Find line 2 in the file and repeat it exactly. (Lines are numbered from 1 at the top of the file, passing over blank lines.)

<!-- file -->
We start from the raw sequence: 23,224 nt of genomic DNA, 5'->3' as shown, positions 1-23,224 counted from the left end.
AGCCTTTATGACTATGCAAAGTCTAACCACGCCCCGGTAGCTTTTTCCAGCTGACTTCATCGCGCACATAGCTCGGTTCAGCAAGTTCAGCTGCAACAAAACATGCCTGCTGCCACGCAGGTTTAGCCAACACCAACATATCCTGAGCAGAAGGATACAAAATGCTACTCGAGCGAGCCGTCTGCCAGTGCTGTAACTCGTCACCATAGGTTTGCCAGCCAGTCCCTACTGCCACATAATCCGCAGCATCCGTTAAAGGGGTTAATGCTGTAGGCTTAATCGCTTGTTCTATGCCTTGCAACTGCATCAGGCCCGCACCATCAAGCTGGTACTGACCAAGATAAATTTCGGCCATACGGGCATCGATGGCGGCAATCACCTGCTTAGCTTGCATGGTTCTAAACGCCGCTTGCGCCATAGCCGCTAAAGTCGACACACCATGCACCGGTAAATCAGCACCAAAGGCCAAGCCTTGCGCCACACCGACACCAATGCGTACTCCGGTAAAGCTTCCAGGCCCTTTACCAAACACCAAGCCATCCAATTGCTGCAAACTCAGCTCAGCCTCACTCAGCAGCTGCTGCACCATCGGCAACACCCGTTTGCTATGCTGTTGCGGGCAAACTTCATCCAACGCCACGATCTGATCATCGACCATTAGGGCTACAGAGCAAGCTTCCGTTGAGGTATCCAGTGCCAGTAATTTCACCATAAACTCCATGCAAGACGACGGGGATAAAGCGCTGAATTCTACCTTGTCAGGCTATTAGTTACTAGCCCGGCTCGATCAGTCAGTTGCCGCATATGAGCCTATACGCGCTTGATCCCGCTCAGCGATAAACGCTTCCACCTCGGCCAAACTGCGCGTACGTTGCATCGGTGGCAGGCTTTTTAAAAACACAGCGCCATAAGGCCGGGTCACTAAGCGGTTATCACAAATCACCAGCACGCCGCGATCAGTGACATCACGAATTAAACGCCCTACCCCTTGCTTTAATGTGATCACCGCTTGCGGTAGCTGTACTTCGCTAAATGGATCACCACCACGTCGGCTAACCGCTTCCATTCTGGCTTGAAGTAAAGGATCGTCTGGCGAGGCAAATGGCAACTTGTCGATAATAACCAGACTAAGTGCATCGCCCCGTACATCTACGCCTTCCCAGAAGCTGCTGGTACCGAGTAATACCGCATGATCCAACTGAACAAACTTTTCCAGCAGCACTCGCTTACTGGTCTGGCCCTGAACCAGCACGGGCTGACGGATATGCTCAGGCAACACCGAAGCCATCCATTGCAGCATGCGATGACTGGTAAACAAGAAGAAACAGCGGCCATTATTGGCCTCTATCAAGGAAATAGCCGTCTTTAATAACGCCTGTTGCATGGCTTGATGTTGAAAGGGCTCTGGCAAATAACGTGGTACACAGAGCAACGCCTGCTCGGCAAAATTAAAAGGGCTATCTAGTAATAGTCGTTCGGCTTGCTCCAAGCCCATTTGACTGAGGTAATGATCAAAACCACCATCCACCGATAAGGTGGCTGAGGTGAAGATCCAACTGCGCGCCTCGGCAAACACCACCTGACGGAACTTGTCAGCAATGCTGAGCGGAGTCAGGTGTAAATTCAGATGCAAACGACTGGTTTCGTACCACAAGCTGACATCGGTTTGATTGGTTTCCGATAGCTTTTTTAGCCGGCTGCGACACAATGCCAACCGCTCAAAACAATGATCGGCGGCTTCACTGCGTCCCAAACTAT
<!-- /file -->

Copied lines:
AGCCTTTATGACTATGCAAAGTCTAACCACGCCCCGGTAGCTTTTTCCAGCTGACTTCATCGCGCACATAGCTCGGTTCAGCAAGTTCAGCTGCAACAAAACATGCCTGCTGCCACGCAGGTTTAGCCAACACCAACATATCCTGAGCAGAAGGATACAAAATGCTACTCGAGCGAGCCGTCTGCCAGTGCTGTAACTCGTCACCATAGGTTTGCCAGCCAGTCCCTACTGCCACATAATCCGCAGCATCCGTTAAAGGGGTTAATGCTGTAGGCTTAATCGCTTGTTCTATGCCTTGCAACTGCATCAGGCCCGCACCATCAAGCTGGTACTGACCAAGATAAATTTCGGCCATACGGGCATCGATGGCGGCAATCACCTGCTTAGCTTGCATGGTTCTAAACGCCGCTTGCGCCATAGCCGCTAAAGTCGACACACCATGCACCGGTAAATCAGCACCAAAGGCCAAGCCTTGCGCCACACCGACACCAATGCGTACTCCGGTAAAGCTTCCAGGCCCTTTACCAAACACCAAGCCATCCAATTGCTGCAAACTCAGCTCAGCCTCACTCAGCAGCTGCTGCACCATCGGCAACACCCGTTTGCTATGCTGTTGCGGGCAAACTTCATCCAACGCCACGATCTGATCATCGACCATTAGGGCTACAGAGCAAGCTTCCGTTGAGGTATCCAGTGCCAGTAATTTCACCATAAACTCCATGCAAGACGACGGGGATAAAGCGCTGAATTCTACCTTGTCAGGCTATTAGTTACTAGCCCGGCTCGATCAGTCAGTTGCCGCATATGAGCCTATACGCGCTTGATCCCGCTCAGCGATAAACGCTTCCACCTCGGCCAAACTGCGCGTACGTTGCATCGGTGGCAGGCTTTTTAAAAACACAGCGCCATAAGGCCGGGTCACTAAGCGGTTATCACAAATCACCAGCACGCCGCGATCAGTGACATCACGAATTAAACGCCCTACCCCTTGCTTTAATGTGATCACCGCTTGCGGTAGCTGTACTTCGCTAAATGGATCACCACCACGTCGGCTAACCGCTTCCATTCTGGCTTGAAGTAAAGGATCGTCTGGCGAGGCAAATGGCAACTTGTCGATAATAACCAGACTAAGTGCATCGCCCCGTACATCTACGCCTTCCCAGAAGCTGCTGGTACCGAGTAATACCGCATGATCCAACTGAACAAACTTTTCCAGCAGCACTCGCTTACTGGTCTGGCCCTGAACCAGCACGGGCTGACGGATATGCTCAGGCAACACCGAAGCCATCCATTGCAGCATGCGATGACTGGTAAACAAGAAGAAACAGCGGCCATTATTGGCCTCTATCAAGGAAATAGCCGTCTTTAATAACGCCTGTTGCATGGCTTGATGTTGAAAGGGCTCTGGCAAATAACGTGGTACACAGAGCAACGCCTGCTCGGCAAAATTAAAAGGGCTATCTAGTAATAGTCGTTCGGCTTGCTCCAAGCCCATTTGACTGAGGTAATGATCAAAACCACCATCCACCGATAAGGTGGCTGAGGTGAAGATCCAACTGCGCGCCTCGGCAAACACCACCTGACGGAACTTGTCAGCAATGCTGAGCGGAGTCAGGTGTAAATTCAGATGCAAACGACTGGTTTCGTACCACAAGCTGACATCGGTTTGATTGGTTTCCGATAGCTTTTTTAGCCGGCTGCGACACAATGCCAACCGCTCAAAACAATGATCGGCGGCTTCACTGCGTCCCAAACTAT